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Baker Institute for Animal Health


Epigenetics Of Cancer

Charles Danko, Ph.D.
Baker Institute for Animal Health
235 Hungerford Hill Road
Ithaca, NY 14853

Office: (607) 256-5620

The ‘Epigenetic Fingerprint’ of Human Mammary Cancer: A Genome-Wide Tool for Precision Diagnostics

Most genetic variants that confer a risk to inherited diseases are found in regions of the genome that do not code for any characterized protein. Distinguishing the functional elements affected by these genetic variants from the large stretches of non-functional DNA which surrounds them remains an extremely challenging task, yet one that will have a fundamental impact on the biomedical sciences. My studies will create a scalable new technology that maps the genomic location and activity of functional elements, including promoters, enhancers, lincRNAs and protein-coding genes. The central innovation proposed here is a combination of machine-learning algorithms to detect ‘shapes’ that are characteristic of distinct functional compartments that together make up the epigenome. My approach, called EPI-MAP, works in combination with data from a single genome-wide molecular assay (PRO-seq), which can be rapidly and inexpensively applied to primary tissue samples. Thanks to this efficiency, the proposed technology is uniquely suited to scaling-up with a potential for diverse applications in research and clinical medicine.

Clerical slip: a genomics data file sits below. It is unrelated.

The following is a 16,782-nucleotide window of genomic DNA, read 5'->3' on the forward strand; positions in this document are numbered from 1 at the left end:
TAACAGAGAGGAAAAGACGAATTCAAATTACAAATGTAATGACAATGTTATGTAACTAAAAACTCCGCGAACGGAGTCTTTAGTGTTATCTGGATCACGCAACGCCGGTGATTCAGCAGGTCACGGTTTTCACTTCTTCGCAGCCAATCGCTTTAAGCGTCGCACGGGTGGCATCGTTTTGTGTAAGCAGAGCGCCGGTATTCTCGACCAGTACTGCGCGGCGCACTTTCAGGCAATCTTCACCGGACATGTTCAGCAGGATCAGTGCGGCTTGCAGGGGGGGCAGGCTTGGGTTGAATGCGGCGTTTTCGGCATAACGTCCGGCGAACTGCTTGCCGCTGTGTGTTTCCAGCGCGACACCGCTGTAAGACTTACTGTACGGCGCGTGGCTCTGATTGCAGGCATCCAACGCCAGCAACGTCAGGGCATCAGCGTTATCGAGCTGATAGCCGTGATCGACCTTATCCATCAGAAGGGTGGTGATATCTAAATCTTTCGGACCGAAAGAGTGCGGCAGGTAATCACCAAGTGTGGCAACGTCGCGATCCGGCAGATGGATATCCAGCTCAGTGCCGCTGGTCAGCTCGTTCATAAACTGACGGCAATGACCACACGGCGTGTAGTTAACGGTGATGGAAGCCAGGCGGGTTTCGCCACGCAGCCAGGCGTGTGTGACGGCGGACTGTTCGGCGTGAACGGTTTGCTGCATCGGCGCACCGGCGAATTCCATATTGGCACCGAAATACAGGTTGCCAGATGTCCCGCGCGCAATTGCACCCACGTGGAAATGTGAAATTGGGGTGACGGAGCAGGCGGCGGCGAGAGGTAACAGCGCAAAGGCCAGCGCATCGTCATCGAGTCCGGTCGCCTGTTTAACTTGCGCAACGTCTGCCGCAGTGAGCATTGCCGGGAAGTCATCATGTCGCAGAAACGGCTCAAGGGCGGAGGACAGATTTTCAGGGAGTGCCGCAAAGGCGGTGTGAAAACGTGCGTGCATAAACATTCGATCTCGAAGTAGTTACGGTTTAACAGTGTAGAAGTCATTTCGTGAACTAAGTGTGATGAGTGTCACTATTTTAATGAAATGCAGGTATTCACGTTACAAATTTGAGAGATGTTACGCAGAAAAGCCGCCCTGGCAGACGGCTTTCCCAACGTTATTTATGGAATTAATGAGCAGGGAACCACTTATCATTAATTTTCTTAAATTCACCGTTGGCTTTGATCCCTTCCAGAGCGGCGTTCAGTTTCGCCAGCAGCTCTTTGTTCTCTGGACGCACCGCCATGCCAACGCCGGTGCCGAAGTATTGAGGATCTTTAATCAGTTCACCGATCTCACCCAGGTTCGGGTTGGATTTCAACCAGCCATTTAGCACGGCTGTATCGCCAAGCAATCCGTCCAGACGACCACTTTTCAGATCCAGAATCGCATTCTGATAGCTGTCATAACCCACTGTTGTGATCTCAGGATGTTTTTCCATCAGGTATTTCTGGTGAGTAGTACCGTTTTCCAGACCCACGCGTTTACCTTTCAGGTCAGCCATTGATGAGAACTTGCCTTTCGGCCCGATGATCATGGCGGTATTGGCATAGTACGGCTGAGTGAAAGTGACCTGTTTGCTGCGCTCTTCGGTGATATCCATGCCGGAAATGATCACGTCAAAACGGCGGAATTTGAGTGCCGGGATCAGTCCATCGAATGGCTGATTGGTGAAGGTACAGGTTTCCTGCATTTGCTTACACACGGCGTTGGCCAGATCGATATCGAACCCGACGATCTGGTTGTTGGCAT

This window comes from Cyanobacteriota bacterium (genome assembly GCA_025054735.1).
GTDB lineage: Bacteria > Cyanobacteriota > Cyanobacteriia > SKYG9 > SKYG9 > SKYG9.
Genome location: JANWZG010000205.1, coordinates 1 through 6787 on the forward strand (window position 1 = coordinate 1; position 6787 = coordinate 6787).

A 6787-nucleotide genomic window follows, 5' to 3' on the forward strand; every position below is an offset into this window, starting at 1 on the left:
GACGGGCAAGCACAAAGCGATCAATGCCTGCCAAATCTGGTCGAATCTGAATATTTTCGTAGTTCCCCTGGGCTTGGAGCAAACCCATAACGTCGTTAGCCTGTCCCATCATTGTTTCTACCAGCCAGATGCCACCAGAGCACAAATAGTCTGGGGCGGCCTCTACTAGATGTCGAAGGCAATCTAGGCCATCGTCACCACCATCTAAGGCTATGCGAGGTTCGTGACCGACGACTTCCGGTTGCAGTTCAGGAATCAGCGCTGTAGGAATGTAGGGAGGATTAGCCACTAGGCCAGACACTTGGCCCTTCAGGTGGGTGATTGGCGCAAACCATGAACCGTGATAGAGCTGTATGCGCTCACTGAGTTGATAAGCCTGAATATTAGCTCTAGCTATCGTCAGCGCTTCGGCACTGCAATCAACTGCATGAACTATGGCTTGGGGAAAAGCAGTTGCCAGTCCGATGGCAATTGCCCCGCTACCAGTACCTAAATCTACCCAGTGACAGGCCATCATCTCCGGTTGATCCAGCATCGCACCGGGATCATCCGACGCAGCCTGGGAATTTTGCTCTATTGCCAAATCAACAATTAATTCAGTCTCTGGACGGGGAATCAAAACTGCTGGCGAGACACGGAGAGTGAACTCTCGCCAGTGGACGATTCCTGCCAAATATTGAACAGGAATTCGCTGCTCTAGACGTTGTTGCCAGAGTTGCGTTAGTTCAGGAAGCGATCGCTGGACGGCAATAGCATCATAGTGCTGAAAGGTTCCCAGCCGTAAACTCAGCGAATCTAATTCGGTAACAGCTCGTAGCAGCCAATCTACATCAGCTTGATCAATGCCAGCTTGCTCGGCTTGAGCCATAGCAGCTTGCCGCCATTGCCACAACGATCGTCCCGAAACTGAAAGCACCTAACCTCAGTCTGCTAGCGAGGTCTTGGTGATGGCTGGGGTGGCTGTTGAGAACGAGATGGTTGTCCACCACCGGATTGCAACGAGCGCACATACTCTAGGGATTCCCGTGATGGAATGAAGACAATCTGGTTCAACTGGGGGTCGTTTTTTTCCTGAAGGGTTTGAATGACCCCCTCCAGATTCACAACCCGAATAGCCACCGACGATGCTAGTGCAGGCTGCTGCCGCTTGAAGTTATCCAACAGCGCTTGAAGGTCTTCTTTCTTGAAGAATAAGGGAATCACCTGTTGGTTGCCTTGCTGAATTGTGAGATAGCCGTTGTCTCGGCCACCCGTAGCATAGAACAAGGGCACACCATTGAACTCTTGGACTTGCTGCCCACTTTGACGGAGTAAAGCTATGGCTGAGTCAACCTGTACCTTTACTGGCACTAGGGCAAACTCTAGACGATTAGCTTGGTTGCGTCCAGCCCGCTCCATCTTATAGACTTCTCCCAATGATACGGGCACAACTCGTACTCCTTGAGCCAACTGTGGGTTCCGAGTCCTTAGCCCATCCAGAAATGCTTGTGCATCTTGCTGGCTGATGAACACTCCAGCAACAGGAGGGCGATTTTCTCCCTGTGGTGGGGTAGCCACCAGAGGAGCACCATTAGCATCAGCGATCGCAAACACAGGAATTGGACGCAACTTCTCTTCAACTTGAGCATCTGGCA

One disease whose understanding would be transformed by large-scale ‘epigenetic’ mapping is the study of breast cancer. Breast cancer is fundamentally a disease of gene expression, and many of the genetic variants which confer a risk to breast cancer are located in non-coding regions of the genome. Although changes in gene expression have been widely studied in primary tumors, most changes in gene expression are passively responding to the tumor’s environment. In contrast, the regulatory code which controls gene expression is directly responsible for actively driving expression programs that promote tumor growth. The central hypothesis of the proposed work is that the epigenetic code actively controls the growth and progression of all subtypes of breast tumors, and that systematically mapping this code will reveal the molecular pathways that are driving growth in neoplastic cells.